The Lake County Health Department/Community Health Center is encouraging residents to make a New Year's resolution to be a healthier person in 2014. Some of the best ways to meet that goal are to increase your physical activity and eat healthier foods. Many people tend to decrease their activity and increase their food intake during the winter months, but following a healthy lifestyle throughout the year has multiple benefits.
"Healthy eating and active living are vital to improving our health as well as preventing and controlling chronic diseases," said Tony Beltran, Executive Director of the Lake County Health Department/Community Health Center. "A healthful eating plan can decrease risk of diseases, such as type 2 diabetes, hypertension and certain cancers, as well as help achieve a healthy weight."
Here are ways to move your activity level up a notch:
• Add some fun to your physical activity. Walk on a treadmill while watching a movie; use an aerobics or pilates exercise tape; participate in a recreational sport; join an activity club; or dance to music in your house.
• Put activity at the top of your to do list. Make fitness a priority and schedule an appointment every day to do a physical activity. Make it just as important as any other appointment.
• Be prepared. Always have comfortable walking shoes with you. You can keep an extra pair in your car or office, so that you are ready at any time to get out and walk.
• Walk everywhere. Walk to your appointments. Park your car farther from the entrance so you will walk more. Walk while you wait. If you are waiting for an appointment or a plane or train to catch, walk around instead of sitting or standing still.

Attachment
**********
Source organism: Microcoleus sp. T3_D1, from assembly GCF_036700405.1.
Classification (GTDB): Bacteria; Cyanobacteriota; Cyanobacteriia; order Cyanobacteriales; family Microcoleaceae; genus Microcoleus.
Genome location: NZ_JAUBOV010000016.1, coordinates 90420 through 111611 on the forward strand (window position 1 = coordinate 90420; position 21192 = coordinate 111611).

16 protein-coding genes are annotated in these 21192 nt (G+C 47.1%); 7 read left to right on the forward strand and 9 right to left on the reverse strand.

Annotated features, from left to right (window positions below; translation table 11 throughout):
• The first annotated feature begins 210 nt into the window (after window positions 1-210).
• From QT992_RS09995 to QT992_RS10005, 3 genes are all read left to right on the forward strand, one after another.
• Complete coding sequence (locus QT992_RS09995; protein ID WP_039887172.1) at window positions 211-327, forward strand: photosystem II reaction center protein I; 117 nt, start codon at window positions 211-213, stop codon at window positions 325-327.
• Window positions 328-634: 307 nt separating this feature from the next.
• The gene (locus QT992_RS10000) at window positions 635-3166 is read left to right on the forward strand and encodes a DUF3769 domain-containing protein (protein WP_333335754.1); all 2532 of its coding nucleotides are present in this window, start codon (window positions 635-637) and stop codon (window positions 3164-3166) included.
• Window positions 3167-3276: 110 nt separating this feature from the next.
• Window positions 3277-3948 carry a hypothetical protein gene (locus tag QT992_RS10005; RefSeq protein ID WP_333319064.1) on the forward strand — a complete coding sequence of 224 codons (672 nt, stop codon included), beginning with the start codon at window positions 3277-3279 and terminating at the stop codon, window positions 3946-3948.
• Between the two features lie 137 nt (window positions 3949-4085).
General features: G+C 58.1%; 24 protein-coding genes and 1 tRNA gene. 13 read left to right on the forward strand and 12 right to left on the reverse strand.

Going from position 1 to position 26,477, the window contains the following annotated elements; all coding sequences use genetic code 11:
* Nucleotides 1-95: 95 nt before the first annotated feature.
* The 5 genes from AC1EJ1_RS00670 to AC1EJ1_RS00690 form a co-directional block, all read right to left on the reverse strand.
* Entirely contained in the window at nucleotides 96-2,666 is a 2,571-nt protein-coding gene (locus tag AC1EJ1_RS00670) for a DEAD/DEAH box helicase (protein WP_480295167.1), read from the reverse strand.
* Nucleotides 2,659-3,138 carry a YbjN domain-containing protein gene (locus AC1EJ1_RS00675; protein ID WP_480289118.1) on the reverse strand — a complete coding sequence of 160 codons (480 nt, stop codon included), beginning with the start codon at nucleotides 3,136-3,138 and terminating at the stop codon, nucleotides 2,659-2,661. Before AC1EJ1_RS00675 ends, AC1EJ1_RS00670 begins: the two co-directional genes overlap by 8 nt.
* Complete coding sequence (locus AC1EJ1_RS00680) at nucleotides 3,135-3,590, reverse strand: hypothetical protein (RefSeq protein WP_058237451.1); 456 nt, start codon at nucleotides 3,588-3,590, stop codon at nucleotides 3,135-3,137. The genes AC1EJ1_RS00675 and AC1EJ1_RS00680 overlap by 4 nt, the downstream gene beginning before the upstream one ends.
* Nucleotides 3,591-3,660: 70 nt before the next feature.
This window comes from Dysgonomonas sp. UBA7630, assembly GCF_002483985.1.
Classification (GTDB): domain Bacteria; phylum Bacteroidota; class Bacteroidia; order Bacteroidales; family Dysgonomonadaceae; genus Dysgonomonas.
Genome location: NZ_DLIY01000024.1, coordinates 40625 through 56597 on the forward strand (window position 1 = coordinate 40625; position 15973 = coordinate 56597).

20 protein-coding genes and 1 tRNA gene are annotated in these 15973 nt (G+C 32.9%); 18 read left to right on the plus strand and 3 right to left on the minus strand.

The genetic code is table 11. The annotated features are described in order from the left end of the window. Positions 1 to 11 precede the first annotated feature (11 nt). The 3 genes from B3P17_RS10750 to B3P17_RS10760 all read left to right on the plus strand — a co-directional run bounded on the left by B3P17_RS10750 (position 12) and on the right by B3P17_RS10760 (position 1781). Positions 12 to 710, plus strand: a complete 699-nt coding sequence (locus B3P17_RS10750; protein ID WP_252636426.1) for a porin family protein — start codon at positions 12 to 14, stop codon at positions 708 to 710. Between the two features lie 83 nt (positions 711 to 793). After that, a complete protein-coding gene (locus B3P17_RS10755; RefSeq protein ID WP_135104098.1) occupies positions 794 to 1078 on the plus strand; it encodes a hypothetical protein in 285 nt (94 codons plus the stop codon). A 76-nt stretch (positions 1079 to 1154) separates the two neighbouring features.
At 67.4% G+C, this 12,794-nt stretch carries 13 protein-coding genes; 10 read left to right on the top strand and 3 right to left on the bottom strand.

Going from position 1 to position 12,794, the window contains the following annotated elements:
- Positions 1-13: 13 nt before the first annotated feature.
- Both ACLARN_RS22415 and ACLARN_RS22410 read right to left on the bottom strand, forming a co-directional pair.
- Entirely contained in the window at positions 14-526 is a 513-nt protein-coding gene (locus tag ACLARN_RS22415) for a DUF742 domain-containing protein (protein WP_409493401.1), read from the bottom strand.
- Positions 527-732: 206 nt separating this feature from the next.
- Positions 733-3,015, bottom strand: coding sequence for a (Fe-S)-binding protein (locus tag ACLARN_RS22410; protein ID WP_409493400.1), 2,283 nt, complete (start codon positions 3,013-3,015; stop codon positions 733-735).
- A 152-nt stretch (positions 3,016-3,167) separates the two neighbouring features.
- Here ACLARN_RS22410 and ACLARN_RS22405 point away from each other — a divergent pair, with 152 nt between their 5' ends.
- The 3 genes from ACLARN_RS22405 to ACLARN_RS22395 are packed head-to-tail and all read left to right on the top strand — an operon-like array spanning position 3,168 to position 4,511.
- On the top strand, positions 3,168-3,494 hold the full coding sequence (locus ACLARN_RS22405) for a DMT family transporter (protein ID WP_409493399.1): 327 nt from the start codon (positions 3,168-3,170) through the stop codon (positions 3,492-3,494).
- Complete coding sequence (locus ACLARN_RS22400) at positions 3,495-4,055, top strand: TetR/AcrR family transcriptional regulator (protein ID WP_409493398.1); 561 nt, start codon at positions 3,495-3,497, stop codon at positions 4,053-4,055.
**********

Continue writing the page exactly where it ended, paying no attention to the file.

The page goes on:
• Bring a friend. Physical activity is more enjoyable when you have a buddy. Enlist a co-worker, a friend, or a family member to participate in an activity with you.
Here are some healthy eating tips:
• Eat plenty of fresh fruit and vegetables. If you need a quick snack during the day, keep a serving or two of your favorite fruit or vegetables handy wherever you are. Try to avoid saturated fats and cholesterol.
• Slow down. Eat your meals more slowly to give your body a chance to register the fact that you're filling up. Put your fork down between bites if necessary. You'll eat less in the long run.
• Check portion sizes. Many portions today are so large you may not realize what a true portion or serving is. Train yourself by using smaller plates, spoons and cups. And learn to use common visual cues to understand servings. For instance, one serving of whole-grain cooking pasta is about the same size as a hockey puck.
One of the goals of the health department is to encourage and assist residents to increase their physical activity and eat healthier foods. For more information, visit the Health Department's Healthy Eating, Active Living web pages at: